Benthic–Pelagic coupling over a zebra mussel reef in western Lake Erie

Ackerman, Josef Daniel, Mark R. Loewen, Paul F. Hamblin

Limnol. Oceanogr., 46(4), 2001, 892-904 | DOI: 10.4319/lo.2001.46.4.0892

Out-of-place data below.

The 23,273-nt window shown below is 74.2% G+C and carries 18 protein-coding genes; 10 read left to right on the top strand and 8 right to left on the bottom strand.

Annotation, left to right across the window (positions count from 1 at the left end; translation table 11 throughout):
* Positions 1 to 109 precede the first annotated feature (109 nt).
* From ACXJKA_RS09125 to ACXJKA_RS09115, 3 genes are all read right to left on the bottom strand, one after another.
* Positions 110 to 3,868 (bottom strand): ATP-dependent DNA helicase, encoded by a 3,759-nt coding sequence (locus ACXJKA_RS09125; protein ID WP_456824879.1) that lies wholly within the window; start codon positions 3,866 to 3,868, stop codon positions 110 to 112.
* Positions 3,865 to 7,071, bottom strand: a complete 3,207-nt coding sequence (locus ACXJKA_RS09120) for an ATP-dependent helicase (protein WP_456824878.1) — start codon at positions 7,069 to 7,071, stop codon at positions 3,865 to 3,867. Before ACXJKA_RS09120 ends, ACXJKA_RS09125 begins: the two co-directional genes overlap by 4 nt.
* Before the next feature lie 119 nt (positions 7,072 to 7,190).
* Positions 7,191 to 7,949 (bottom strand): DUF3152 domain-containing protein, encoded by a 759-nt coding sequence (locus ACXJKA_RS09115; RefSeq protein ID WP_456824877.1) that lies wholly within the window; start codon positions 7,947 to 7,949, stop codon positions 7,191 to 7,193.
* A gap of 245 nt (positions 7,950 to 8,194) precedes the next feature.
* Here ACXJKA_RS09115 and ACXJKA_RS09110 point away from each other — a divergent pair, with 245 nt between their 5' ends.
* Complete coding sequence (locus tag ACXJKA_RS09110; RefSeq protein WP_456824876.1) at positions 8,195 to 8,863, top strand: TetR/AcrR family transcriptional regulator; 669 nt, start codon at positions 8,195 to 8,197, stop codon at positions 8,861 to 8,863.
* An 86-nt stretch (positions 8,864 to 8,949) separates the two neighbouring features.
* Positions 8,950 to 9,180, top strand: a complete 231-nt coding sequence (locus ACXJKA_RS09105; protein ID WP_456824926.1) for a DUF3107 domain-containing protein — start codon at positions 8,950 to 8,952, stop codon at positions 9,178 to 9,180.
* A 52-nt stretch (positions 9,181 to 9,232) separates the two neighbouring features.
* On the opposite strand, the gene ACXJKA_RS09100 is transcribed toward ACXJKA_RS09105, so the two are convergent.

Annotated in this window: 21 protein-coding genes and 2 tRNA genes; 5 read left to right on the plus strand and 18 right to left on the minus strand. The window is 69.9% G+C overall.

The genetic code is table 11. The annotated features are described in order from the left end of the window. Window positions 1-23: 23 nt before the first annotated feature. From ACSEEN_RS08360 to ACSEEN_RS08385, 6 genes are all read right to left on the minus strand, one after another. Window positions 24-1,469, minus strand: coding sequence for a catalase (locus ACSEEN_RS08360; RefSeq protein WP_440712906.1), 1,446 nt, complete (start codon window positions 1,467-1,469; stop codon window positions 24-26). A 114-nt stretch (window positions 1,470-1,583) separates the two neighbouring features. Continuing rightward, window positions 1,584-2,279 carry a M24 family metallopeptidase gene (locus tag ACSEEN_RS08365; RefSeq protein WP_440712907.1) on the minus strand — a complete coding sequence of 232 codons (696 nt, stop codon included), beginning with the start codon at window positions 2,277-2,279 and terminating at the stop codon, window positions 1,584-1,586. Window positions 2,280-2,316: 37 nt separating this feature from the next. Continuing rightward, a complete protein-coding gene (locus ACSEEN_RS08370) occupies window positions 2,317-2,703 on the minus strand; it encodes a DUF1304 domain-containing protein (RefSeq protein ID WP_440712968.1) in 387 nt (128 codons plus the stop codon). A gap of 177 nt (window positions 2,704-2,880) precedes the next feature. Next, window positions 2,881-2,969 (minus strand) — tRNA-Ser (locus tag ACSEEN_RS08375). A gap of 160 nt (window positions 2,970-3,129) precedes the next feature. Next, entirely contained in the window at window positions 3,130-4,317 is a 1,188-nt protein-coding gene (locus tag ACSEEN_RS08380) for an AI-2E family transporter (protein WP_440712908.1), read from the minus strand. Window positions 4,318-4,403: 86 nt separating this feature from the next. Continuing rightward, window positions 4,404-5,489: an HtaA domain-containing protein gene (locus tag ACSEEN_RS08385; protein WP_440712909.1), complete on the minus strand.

ABSTRACT: We conducted a field study including a series of cruises over an isolated offshore zebra mussel reef (7-11 m deep) in Western Lake Erie to examine the effect of zebra mussels (Dreissena spp.) on the water column. The horizontal currents over the reef were found to be primarily due to the hydraulic flow and surface gravitational seiches. The turbulence generated by these currents was found to be too weak to fully mix the water column. Although seasonal stratification was not observed, solar heating during the day and intrusions of cold central basin water caused stable stratification of the water column 60% of the time. Results from the seston analysis taken at five depths showed a statistically significant mussel-feeding signature in chlorophyll a and organic seston concentrations measured within 2 m above the reef. Estimates of clearance rates based on field data were consistent with rates measured in a flow chamber using water from the site, which indicated that zebra mussels could remove up to 40% of the total seston. The detection of a zebra mussel-induced concentration boundary layer is due to: (1) reduced vertical mixing as a result of semidiurnal periodic stratification, (2) refiltration of bottom water in zebra mussel populations, and (3) in situ clearance rates that are lower than those observed in the laboratory. Thus, offshore zebra mussel colonies may have less of an effect on the water column than had been previously estimated by simple stirred reactor models, and the role of zebra mussels in the clarification of Lake Erie should be investigated further.

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